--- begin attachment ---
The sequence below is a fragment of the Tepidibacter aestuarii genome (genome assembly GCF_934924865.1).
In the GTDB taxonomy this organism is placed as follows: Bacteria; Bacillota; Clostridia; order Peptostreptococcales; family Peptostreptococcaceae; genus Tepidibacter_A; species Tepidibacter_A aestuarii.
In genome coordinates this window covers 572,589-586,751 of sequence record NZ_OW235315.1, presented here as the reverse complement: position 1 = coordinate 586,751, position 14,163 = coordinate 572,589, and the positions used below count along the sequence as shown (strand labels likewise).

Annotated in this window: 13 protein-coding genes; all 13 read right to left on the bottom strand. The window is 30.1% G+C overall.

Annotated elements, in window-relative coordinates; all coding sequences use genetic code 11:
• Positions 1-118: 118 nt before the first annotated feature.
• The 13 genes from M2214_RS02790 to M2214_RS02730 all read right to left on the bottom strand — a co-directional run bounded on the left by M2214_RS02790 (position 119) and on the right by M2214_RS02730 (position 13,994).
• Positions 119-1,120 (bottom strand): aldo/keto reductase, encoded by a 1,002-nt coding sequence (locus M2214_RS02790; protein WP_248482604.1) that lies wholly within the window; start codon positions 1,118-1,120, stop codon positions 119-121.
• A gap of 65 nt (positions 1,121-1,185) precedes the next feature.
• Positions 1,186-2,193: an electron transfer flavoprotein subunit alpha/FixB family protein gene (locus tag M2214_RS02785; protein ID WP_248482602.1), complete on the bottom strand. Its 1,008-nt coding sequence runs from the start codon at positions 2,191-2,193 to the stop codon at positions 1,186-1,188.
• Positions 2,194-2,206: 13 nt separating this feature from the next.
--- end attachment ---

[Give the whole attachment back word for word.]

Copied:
The sequence below is a fragment of the Tepidibacter aestuarii genome (genome assembly GCF_934924865.1).
In the GTDB taxonomy this organism is placed as follows: Bacteria; Bacillota; Clostridia; order Peptostreptococcales; family Peptostreptococcaceae; genus Tepidibacter_A; species Tepidibacter_A aestuarii.
In genome coordinates this window covers 572,589-586,751 of sequence record NZ_OW235315.1, presented here as the reverse complement: position 1 = coordinate 586,751, position 14,163 = coordinate 572,589, and the positions used below count along the sequence as shown (strand labels likewise).

Annotated in this window: 13 protein-coding genes; all 13 read right to left on the bottom strand. The window is 30.1% G+C overall.

Annotated elements, in window-relative coordinates; all coding sequences use genetic code 11:
• Positions 1-118: 118 nt before the first annotated feature.
• The 13 genes from M2214_RS02790 to M2214_RS02730 all read right to left on the bottom strand — a co-directional run bounded on the left by M2214_RS02790 (position 119) and on the right by M2214_RS02730 (position 13,994).
• Positions 119-1,120 (bottom strand): aldo/keto reductase, encoded by a 1,002-nt coding sequence (locus M2214_RS02790; protein WP_248482604.1) that lies wholly within the window; start codon positions 1,118-1,120, stop codon positions 119-121.
• A gap of 65 nt (positions 1,121-1,185) precedes the next feature.
• Positions 1,186-2,193: an electron transfer flavoprotein subunit alpha/FixB family protein gene (locus tag M2214_RS02785; protein ID WP_248482602.1), complete on the bottom strand. Its 1,008-nt coding sequence runs from the start codon at positions 2,191-2,193 to the stop codon at positions 1,186-1,188.
• Positions 2,194-2,206: 13 nt separating this feature from the next.